I was born in New Zealand but currently live in Australia. The majority of my working life has revolved around high performance computing and computer graphics, in particular scientific visualisation: the use of computer graphics to represent scientific data with the aim of enhancing understanding of the underlying structure and processes. Fundamental to the visualisation process is the encoding of equations and/or data as 3 dimensional geometry. The ways in which this geometry is presented in an informative and engaging way, to both the researchers and a wider public audience is the "art".

I have additionally had a long standing interest in fractals and chaos, originating from a desire to model processes in nature which cannot be elegantly or efficiently represented by the Euclidean geometry of our artificial environment, the geometry of architects and engineers. Fractal geometry provides a concise description of many of the structures and processes in nature, from the landscape of our planet, the weather processes that shape it, the plants that cover it, to the inner workings of our body.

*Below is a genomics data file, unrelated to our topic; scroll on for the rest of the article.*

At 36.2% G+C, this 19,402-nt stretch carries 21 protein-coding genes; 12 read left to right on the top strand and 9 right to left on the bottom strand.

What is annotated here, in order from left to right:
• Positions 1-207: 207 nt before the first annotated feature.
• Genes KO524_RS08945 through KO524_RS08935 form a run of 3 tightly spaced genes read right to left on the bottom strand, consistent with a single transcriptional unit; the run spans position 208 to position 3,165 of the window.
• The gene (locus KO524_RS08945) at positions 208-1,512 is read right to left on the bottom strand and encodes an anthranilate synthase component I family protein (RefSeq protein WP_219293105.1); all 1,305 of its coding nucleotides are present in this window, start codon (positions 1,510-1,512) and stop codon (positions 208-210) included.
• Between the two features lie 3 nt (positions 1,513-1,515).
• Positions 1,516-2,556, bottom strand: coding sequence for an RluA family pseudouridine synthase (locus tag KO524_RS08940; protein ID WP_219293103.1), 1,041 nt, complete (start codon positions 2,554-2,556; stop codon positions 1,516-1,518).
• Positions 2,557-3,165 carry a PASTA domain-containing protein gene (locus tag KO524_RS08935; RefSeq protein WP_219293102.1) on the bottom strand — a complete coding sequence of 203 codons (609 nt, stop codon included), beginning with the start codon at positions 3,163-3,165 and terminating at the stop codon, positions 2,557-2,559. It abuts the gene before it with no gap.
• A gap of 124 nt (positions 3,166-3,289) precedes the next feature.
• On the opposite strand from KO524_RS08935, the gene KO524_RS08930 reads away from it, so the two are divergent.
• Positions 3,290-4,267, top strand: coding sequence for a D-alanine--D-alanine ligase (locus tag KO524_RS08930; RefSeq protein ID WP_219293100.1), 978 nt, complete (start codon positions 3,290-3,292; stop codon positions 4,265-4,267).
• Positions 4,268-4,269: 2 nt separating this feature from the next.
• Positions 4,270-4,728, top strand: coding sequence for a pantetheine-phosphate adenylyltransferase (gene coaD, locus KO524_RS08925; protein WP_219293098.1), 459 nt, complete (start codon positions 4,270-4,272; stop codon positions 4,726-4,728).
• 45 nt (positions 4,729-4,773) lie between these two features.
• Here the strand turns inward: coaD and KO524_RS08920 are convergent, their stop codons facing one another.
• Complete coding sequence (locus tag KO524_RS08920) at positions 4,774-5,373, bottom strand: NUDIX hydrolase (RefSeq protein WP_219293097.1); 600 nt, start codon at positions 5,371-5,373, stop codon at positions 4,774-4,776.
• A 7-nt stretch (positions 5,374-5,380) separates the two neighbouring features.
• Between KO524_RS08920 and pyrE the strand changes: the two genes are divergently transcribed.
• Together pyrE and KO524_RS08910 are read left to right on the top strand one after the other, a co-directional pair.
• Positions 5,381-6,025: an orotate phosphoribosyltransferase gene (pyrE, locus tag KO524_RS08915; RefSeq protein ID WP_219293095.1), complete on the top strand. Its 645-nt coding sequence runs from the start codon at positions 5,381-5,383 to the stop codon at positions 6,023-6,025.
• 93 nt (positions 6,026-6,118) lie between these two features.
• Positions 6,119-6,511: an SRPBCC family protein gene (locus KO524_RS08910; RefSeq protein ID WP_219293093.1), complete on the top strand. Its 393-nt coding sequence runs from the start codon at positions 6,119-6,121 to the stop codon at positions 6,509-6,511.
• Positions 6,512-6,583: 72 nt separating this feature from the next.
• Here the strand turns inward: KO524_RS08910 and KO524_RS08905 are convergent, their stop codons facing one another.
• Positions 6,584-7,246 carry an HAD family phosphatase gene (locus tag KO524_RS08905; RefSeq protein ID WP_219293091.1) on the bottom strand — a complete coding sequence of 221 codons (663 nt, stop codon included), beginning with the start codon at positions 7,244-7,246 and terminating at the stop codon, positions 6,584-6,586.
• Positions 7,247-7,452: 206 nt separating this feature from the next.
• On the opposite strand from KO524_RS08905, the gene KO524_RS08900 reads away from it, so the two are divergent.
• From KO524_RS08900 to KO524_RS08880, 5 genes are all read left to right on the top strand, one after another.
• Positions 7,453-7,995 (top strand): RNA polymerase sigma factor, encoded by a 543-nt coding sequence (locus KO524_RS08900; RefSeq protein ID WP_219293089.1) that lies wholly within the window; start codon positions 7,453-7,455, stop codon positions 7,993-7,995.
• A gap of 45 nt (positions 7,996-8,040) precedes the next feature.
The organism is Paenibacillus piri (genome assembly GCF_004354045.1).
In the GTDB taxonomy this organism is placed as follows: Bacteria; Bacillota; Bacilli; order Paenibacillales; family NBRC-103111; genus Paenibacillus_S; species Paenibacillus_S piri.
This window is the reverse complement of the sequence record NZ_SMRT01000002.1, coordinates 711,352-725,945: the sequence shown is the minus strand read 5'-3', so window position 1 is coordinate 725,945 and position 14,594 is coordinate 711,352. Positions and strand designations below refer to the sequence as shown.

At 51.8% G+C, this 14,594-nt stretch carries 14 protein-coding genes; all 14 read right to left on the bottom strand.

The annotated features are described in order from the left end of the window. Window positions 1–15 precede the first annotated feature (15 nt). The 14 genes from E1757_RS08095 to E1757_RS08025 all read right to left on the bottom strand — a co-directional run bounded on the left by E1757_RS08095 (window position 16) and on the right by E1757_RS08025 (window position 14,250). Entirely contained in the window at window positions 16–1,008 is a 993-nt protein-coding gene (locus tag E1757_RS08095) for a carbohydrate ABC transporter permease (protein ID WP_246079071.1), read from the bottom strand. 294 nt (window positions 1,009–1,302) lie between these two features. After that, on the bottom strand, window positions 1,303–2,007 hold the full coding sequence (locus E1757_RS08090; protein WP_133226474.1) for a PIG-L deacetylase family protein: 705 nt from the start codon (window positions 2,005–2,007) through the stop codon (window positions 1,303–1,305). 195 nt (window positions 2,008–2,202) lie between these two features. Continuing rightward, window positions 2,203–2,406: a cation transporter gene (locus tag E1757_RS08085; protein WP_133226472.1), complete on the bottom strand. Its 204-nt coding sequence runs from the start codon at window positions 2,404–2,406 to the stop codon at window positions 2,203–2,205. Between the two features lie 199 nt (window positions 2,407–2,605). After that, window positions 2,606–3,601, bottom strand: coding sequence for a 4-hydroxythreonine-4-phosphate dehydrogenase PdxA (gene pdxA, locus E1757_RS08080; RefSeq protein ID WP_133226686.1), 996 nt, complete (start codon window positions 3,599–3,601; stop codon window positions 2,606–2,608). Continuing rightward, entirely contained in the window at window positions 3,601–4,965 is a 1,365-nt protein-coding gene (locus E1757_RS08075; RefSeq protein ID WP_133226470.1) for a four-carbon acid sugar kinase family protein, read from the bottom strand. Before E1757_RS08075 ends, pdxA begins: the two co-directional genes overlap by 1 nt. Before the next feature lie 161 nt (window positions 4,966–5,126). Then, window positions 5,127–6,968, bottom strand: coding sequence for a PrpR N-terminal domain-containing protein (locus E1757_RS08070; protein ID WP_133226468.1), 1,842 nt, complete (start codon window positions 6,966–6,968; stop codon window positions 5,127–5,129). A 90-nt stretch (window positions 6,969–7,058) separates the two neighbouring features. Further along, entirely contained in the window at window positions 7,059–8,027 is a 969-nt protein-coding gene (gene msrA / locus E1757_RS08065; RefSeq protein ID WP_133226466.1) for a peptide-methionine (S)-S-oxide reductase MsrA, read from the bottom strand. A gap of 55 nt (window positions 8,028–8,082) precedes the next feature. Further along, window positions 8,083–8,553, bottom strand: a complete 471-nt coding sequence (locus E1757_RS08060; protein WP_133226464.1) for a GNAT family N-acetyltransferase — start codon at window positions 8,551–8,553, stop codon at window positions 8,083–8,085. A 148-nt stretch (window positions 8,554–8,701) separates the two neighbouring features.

Another interest of mine is the use of novel display technologies that can further enhance the understanding of large and complicated geometric datasets. This includes display technologies such as stereoscopic projection and hemispherical domes. These engage capabilities of our visual system not exploited by traditional computer displays, namely depth perception arising by our two horizontally offset eyes and our wide peripheral vision.



Internal space of the octahedral gasket
Roots grown from multiple seeds using a constrained 3D DLA algorithm
Calabi-Yau surfaces arising from string theory
Inverted Truchet tiling
Click on a picture to enlarge it.


To contact me: paul.bourke@uwa.edu.au